The reelection campaign of Senate minority leader Mitch McConnell was sent into something of a shock on Friday thanks to the sudden and somewhat unexpected announcement that Jesse Benton, who was managing his reelection and had managed Rand Paul’s 2010 campaign and Ron Paul’s 2008 and 2012 presidential campaign, was stepping aside with less than nine weeks to go until Election Day.
Jesse Benton, the campaign manager for U.S. Senate Minority Leader Mitch McConnell, will resign his post as a bribery scandal from the 2012 presidential campaign threatens to envelop Benton and become a major distraction for McConnell’s campaign.
Benton told the Herald-Leader that he met with McConnell on Friday afternoon and offered his resignation, which McConnell “reluctantly accepted.”
Benton said he offered his resignation, effective Saturday, with a “heavy heart.”
He maintained his innocence, faulting “inaccurate press accounts and unsubstantiated media rumors.”
“This decision breaks my heart, but I know it is the right thing for Mitch, for Kentucky and for the country,” Benton said.
In a statement provided first to the Herald-Leader, Benton said there “is no more important cause for both Kentucky, my new home I have come to love, and our country than electing Mitch McConnell Majority Leader of the United States Senate.”
“I believe this deep in my bones, and I would never allow anything or anyone to get in the way,” Benton wrote. “That includes myself.”
Benton said in his statement that “there have been inaccurate press accounts and unsubstantiated media rumors about me and my role in past campaigns that are politically motivated, unfair and, most importantly, untrue.”
But Benton said he found it more “troubling” that the rumors “risk unfairly undermining and becoming a distraction to this re-election campaign.”
“Working for Mitch McConnell is one of the great honors of my life,” Benton said. “He is a friend, a mentor and a great man this commonwealth desperately needs. I cannot, and will not, allow any possibility that my circumstances will affect the voters’ ability to hear his message and assess his record. This election is far too important and the stakes way too high.”
It was unclear Friday evening what effect Benton’s resignation and the circumstances surrounding it might have on McConnell’s campaign against Democrat Alison Lundergan Grimes, who is Kentucky’s secretary of state.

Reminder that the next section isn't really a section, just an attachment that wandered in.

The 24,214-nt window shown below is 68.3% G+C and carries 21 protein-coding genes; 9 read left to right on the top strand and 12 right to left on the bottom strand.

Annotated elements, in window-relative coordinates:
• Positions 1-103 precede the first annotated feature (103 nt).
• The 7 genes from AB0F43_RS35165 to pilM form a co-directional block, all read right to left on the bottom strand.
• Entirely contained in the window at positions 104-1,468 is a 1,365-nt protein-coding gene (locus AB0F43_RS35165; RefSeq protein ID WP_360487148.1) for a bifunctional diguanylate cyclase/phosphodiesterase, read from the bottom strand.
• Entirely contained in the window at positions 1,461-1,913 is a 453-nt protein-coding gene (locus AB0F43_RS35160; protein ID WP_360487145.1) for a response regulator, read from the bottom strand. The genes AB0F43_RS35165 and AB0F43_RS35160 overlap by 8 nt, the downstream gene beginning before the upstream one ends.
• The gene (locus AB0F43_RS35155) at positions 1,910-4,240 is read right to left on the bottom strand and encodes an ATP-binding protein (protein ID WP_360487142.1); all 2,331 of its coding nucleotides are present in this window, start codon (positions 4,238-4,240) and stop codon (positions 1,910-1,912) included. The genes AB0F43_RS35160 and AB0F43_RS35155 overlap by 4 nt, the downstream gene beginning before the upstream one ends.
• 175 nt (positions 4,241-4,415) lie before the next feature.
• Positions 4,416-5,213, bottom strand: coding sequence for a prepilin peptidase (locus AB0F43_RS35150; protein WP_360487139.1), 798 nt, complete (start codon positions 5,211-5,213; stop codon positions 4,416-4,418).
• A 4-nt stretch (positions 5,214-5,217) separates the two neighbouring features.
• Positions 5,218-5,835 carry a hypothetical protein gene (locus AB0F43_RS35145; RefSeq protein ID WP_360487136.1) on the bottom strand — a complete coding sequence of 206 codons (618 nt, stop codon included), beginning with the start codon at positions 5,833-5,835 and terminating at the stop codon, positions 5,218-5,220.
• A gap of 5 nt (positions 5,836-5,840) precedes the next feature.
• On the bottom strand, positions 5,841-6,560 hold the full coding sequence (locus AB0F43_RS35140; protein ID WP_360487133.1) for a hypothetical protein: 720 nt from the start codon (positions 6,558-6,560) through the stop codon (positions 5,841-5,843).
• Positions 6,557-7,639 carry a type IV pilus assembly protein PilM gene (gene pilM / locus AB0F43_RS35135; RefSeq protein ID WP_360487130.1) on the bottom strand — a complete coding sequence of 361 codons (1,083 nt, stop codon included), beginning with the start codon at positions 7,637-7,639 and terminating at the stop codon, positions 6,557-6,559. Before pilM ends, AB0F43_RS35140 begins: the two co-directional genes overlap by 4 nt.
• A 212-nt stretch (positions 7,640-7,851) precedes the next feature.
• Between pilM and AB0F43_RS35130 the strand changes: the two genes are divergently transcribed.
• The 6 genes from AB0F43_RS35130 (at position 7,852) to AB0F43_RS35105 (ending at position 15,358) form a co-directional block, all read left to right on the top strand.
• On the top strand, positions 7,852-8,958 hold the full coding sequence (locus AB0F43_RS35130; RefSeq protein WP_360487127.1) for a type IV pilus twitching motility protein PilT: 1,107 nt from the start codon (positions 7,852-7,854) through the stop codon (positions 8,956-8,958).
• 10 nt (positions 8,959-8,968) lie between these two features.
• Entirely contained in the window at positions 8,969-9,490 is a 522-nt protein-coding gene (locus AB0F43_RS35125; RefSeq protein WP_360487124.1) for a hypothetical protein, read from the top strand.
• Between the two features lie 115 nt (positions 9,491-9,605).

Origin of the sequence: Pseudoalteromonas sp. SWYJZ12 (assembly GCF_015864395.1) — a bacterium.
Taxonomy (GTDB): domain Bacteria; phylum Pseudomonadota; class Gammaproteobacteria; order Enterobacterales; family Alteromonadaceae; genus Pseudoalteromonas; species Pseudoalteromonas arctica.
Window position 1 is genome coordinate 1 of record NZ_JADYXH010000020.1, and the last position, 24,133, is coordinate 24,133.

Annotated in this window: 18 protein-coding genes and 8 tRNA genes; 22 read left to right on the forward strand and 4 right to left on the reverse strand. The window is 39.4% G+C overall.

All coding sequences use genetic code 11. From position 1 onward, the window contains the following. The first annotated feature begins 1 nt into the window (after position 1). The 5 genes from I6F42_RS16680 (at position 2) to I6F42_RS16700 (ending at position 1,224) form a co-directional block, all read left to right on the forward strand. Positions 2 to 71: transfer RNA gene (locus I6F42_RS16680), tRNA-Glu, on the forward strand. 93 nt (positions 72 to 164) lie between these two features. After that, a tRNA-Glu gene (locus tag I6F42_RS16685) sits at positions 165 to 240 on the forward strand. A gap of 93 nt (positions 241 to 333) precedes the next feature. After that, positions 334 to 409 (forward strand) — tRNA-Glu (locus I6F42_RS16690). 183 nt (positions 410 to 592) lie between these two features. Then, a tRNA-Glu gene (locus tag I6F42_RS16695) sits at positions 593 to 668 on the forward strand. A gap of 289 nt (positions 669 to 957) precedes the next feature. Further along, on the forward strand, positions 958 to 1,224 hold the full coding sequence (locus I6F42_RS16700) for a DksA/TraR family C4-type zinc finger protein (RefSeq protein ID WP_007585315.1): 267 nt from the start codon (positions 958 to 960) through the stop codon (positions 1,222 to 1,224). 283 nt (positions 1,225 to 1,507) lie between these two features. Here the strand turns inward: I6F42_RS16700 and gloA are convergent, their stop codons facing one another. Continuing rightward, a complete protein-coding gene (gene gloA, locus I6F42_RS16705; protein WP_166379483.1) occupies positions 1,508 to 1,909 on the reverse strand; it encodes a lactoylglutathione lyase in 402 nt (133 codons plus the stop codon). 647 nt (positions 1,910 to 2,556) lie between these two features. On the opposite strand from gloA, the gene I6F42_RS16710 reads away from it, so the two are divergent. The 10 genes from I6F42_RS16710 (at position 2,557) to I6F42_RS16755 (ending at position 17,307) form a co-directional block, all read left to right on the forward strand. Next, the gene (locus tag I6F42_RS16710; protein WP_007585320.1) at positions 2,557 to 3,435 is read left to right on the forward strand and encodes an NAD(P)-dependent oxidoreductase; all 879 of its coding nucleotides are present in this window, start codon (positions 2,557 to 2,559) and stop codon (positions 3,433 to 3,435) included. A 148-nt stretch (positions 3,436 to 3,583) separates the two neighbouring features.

Stephen Voss, a political science professor at the University of Kentucky, said the resignation probably won’t have any immediate impact on McConnell’s campaign organization since Benton has played a less visible role than McConnell’s senior adviser, Josh Holmes, in recent months.
“Benton already served his role of helping McConnell appeal to the conservative base during the party primary, and a lot of campaign responsibilities had already passed from his shoulders,” Voss said.
“The problem with the scandal is the negative attention it brings to the McConnell campaign, which will come regardless of whether it turns out Benton really did anything wrong,” Voss said. “Any whiff of scandal within a campaign organization can bring criticism, because opponents suggest that it reflects on the judgment of the candidate who appointed the individual.”
I tend to agree that this incident is unlikely to have that much of an impact on McConnell’s campaign going forward. To a large degree, hiring Benton as his campaign manager was obviously a move by McConnell to forge an alliance with Kentucky’s junior senator. In addition to managing Paul’s Senate campaign and both of his father’s recent presidential campaigns, Benton is also married to Valori Payett, who happens to be Ron Paul’s granddaughter and Senator Paul’s niece. Given all of that, it has never been clear just how much Benton was actually running the campaign on his own, and how much he was basically just there as a figurehead. Indeed, this isn’t the first time Benton has gotten in trouble since going to work for McConnell; last year he was forced to deal with the public revelation of private comments he made that were quite critical of his boss. The allegations out of Iowa, which I’ll discuss in a bit more detail below, may have just been the last straw. In any case, McConnell seems to have moved quickly in naming senior adviser Josh Holmes as his new campaign manager.
The allegations that led to Benton’s resignation, meanwhile, involve a scandal in Iowa that is still unfolding. At its heart, it involves a Republican state senator in the Hawkeye State who famously switched his allegiance from Michele Bachmann to Ron Paul on the eve of the Iowa Caucuses in 2012. At the time, and in the years that have followed, there have been allegations of bribery and other illegal activities directed at both the Paul and Bachmann campaigns. Earlier this week, the former state senator in question, Kent Sorenson, plead guilty to charges that he concealed payments from Paul’s campaign that coincided with his shift in endorsements. By all accounts, this plea is in exchange for Sorenson’s cooperation in the ongoing federal grand jury investigations which, according to Open Secrets, involve two separate grand juries aimed at the Bachmann and Paul campaign’s respectively. As the overall chairman of the Paul campaign in 2012, Benton would seem to be a natural person of interest in such an investigation, although it’s worth noting that nobody has made any allegation that either he or anyone involved in the national campaign was involved in anything that went on prior to Sorenson’s shift in loyalty. No doubt, though, the questions circling around the campaign were becoming a potential embarrassment for McConnell.
Where the Iowa investigation leads is hard to tell, but it seems likely that there will be more indictments to come. Stay tuned.
Doug Mataconis appears on the Outside the Beltway blog at http://www.outsidethebeltway.com/